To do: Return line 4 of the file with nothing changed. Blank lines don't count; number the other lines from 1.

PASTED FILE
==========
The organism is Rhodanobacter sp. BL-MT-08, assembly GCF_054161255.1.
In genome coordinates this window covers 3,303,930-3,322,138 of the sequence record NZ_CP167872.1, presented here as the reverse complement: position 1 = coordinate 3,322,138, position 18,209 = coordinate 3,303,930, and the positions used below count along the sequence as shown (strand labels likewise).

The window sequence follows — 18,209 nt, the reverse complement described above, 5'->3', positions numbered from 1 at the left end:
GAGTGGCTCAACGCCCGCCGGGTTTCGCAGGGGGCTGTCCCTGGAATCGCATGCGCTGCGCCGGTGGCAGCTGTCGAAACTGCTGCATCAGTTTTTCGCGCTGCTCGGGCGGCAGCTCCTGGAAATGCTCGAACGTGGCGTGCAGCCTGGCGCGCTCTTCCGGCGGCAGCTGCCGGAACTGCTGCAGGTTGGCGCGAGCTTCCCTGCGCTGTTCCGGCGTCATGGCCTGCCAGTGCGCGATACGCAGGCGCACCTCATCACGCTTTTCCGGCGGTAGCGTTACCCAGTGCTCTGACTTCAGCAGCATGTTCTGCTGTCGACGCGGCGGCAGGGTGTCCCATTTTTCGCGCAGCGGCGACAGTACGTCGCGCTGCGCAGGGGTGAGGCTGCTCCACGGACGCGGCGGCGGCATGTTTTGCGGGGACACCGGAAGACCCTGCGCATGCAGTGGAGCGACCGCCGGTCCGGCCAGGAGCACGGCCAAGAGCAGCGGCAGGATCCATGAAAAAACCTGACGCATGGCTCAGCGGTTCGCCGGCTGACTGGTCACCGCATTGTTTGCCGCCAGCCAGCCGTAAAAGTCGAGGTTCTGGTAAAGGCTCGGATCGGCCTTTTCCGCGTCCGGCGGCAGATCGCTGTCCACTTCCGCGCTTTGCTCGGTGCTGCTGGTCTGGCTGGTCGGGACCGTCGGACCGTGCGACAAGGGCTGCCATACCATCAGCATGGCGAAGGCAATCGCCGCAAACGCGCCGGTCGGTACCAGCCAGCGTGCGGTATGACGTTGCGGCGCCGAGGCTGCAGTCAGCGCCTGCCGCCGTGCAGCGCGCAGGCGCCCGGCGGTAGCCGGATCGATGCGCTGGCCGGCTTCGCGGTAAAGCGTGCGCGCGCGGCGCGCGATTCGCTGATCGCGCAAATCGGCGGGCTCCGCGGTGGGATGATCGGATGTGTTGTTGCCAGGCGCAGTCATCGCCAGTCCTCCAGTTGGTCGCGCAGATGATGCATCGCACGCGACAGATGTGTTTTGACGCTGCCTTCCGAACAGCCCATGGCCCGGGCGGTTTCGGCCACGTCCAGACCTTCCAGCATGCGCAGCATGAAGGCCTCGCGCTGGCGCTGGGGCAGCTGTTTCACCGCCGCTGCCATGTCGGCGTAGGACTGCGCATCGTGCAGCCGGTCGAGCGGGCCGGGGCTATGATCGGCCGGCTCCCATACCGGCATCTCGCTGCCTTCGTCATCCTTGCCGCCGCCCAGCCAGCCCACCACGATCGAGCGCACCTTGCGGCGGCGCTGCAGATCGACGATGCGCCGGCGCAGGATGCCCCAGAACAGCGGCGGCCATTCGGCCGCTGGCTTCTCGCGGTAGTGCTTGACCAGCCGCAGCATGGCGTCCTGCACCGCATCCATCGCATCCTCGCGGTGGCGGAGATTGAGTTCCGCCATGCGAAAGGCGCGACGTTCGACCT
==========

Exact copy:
GAGTGGCTCAACGCCCGCCGGGTTTCGCAGGGGGCTGTCCCTGGAATCGCATGCGCTGCGCCGGTGGCAGCTGTCGAAACTGCTGCATCAGTTTTTCGCGCTGCTCGGGCGGCAGCTCCTGGAAATGCTCGAACGTGGCGTGCAGCCTGGCGCGCTCTTCCGGCGGCAGCTGCCGGAACTGCTGCAGGTTGGCGCGAGCTTCCCTGCGCTGTTCCGGCGTCATGGCCTGCCAGTGCGCGATACGCAGGCGCACCTCATCACGCTTTTCCGGCGGTAGCGTTACCCAGTGCTCTGACTTCAGCAGCATGTTCTGCTGTCGACGCGGCGGCAGGGTGTCCCATTTTTCGCGCAGCGGCGACAGTACGTCGCGCTGCGCAGGGGTGAGGCTGCTCCACGGACGCGGCGGCGGCATGTTTTGCGGGGACACCGGAAGACCCTGCGCATGCAGTGGAGCGACCGCCGGTCCGGCCAGGAGCACGGCCAAGAGCAGCGGCAGGATCCATGAAAAAACCTGACGCATGGCTCAGCGGTTCGCCGGCTGACTGGTCACCGCATTGTTTGCCGCCAGCCAGCCGTAAAAGTCGAGGTTCTGGTAAAGGCTCGGATCGGCCTTTTCCGCGTCCGGCGGCAGATCGCTGTCCACTTCCGCGCTTTGCTCGGTGCTGCTGGTCTGGCTGGTCGGGACCGTCGGACCGTGCGACAAGGGCTGCCATACCATCAGCATGGCGAAGGCAATCGCCGCAAACGCGCCGGTCGGTACCAGCCAGCGTGCGGTATGACGTTGCGGCGCCGAGGCTGCAGTCAGCGCCTGCCGCCGTGCAGCGCGCAGGCGCCCGGCGGTAGCCGGATCGATGCGCTGGCCGGCTTCGCGGTAAAGCGTGCGCGCGCGGCGCGCGATTCGCTGATCGCGCAAATCGGCGGGCTCCGCGGTGGGATGATCGGATGTGTTGTTGCCAGGCGCAGTCATCGCCAGTCCTCCAGTTGGTCGCGCAGATGATGCATCGCACGCGACAGATGTGTTTTGACGCTGCCTTCCGAACAGCCCATGGCCCGGGCGGTTTCGGCCACGTCCAGACCTTCCAGCATGCGCAGCATGAAGGCCTCGCGCTGGCGCTGGGGCAGCTGTTTCACCGCCGCTGCCATGTCGGCGTAGGACTGCGCATCGTGCAGCCGGTCGAGCGGGCCGGGGCTATGATCGGCCGGCTCCCATACCGGCATCTCGCTGCCTTCGTCATCCTTGCCGCCGCCCAGCCAGCCCACCACGATCGAGCGCACCTTGCGGCGGCGCTGCAGATCGACGATGCGCCGGCGCAGGATGCCCCAGAACAGCGGCGGCCATTCGGCCGCTGGCTTCTCGCGGTAGTGCTTGACCAGCCGCAGCATGGCGTCCTGCACCGCATCCATCGCATCCTCGCGGTGGCGGAGATTGAGTTCCGCCATGCGAAAGGCGCGACGTTCGACCT